How to Build a Product Strategy Stack? [Detailed Guide]

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In this blog, we will discuss the importance of product strategy for product managers and professionals while providing a step-by-step guide on how to build an effective strategy stack that aligns with your company's mission, strategy, goals, and roadmap.

For product managers and others, a product strategy stack is like a toolbox. It’s not just a framework; it’s a flexible set of elements designed to align with the organization’s vision, strategy, and goals.

What is a product strategy stack?

A product strategy stack is a grouping of elements that together form a strategy. It provides a detailed view of each component that contributes to a product strategy.

Typically, this stack includes several layers:

  • Company Strategy: The company’s approach to achieving its goal.
  • Product Strategy: The rationale for how a product will support the company’s overall strategy.
  • Product Goals: The daily and quarterly outcomes of the product roadmap, tracking the progress of the Product Strategy.


What is a product strategy framework?

A product strategy framework is a structured model used to develop and implement a product strategy. It guides decision-making throughout a product development project.

Examples of product strategy frameworks include the Product-Market Fit framework, the Lean Startup methodology, the Ansoff Matrix, and the 4Ps of marketing. These frameworks also include elements like market analysis, competitive analysis, and value proposition definition.

Product Strategy Stack vs. Product Strategy Framework

A Product Strategy Stack is a collection of tools, technology, and resources that are used to formulate and execute a product strategy. A Product Strategy Framework is a systematic model that guides the creation and implementation of a product strategy.
The product strategy stack is about the ‘what’ (the tools and resources).The product strategy framework is about the ‘how’ (the approach and methodology).
It includes components like market research tools, competitive analysis frameworks, and product roadmaps.It’s more about the theoretical approach to product strategy, focusing on defining the product’s vision, goals, target market, and value proposition.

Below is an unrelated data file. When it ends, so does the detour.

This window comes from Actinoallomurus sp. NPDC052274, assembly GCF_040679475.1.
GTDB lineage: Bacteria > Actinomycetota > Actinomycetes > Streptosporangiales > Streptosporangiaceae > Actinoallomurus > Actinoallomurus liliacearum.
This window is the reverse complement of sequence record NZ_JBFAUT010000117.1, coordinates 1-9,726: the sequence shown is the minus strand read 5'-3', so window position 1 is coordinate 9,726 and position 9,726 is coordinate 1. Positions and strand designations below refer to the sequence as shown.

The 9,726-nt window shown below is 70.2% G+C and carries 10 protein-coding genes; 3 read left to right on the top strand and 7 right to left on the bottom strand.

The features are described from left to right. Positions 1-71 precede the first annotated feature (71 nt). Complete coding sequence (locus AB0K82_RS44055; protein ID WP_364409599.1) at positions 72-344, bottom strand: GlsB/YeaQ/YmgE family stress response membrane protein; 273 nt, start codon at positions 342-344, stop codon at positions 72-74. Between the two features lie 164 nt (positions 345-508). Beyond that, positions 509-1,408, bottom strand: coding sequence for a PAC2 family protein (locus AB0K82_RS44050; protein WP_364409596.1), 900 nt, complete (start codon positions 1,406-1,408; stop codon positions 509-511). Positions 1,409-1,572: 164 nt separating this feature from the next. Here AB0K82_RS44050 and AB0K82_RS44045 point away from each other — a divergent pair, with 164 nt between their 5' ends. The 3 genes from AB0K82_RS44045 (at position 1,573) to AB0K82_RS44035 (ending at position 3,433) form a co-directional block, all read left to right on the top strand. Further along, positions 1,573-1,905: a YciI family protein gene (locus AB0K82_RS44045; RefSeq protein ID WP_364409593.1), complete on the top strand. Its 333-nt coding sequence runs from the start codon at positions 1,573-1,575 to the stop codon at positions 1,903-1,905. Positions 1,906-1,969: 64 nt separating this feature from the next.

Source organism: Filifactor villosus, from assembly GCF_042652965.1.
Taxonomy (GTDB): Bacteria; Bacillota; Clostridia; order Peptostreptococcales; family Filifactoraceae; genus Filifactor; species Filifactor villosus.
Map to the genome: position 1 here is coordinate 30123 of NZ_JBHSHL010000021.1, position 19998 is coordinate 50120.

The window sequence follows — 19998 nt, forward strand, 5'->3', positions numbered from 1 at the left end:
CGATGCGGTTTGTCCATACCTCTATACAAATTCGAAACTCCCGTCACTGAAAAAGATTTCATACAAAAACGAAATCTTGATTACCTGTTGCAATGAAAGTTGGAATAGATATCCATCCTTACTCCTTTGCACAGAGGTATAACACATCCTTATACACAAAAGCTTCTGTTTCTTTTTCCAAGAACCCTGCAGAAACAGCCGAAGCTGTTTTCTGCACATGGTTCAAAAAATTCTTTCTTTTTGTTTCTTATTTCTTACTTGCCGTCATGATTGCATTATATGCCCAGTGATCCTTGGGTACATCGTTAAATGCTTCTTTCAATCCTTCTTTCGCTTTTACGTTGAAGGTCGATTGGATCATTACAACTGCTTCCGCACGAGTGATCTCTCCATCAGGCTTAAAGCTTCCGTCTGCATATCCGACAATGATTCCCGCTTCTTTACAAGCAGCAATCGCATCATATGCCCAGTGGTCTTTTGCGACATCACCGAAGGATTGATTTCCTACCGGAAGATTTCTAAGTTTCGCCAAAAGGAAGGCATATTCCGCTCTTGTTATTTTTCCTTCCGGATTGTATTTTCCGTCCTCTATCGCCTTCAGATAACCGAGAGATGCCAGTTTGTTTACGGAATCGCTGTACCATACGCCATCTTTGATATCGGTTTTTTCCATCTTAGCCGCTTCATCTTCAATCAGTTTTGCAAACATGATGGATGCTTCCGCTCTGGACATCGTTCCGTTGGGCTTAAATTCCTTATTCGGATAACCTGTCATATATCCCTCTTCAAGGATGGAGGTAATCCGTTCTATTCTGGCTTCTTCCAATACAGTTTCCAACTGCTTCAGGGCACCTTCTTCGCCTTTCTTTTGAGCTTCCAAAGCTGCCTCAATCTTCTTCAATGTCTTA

Key components of a product strategy stack 

  • Market Research: This involves studying consumer segments, market trends, demographics, habits, and preferences. It helps understand the market, identify opportunities, and validate product ideas.
  • User Personas: To create detailed user personas, develop fictional representations of target users, considering their goals, activities, challenges, and motivations. Read  how to create a user journey map in 9 steps for a better understanding of the user journey
  • Competitive Analysis: This involves assessing competitors’ strengths, weaknesses, market position, product features, pricing strategies, and market share. This research helps create strategies to gain a competitive advantage, differentiate the product, and identify market gaps.
  • Roadmap: A product roadmap shows the product’s strategic direction and path. It guides development work and clarifies the product’s future development.

Benefits of using a product stack

Product managers need guidance, and a product strategy stack can provide that.  According to 35%  of product teams, they desire a clearer goal and vision to improve teamwork, communication, and product development.

  • Organized Decision-Making: A product strategy stack helps make decisions systematically. It breaks down large goals into manageable stages and decision points. This structure ensures decisions are made thoughtfully, not impulsively.
  • Team Alignment: Cross-functional teams use a shared product strategy stack to coordinate their efforts towards common goals. It serves as a reference point, helping everyone understand the rationale behind decisions and reducing disagreements over objectives and goals. This alignment fosters teamwork and synergy.
  • Adaptability: A product strategy stack’s adaptability allows for adjustments to changing market conditions. Businesses can alter strategies within the stack in response to new information. Product managers can use the product strategy stack to communicate, prioritize, and execute initiatives.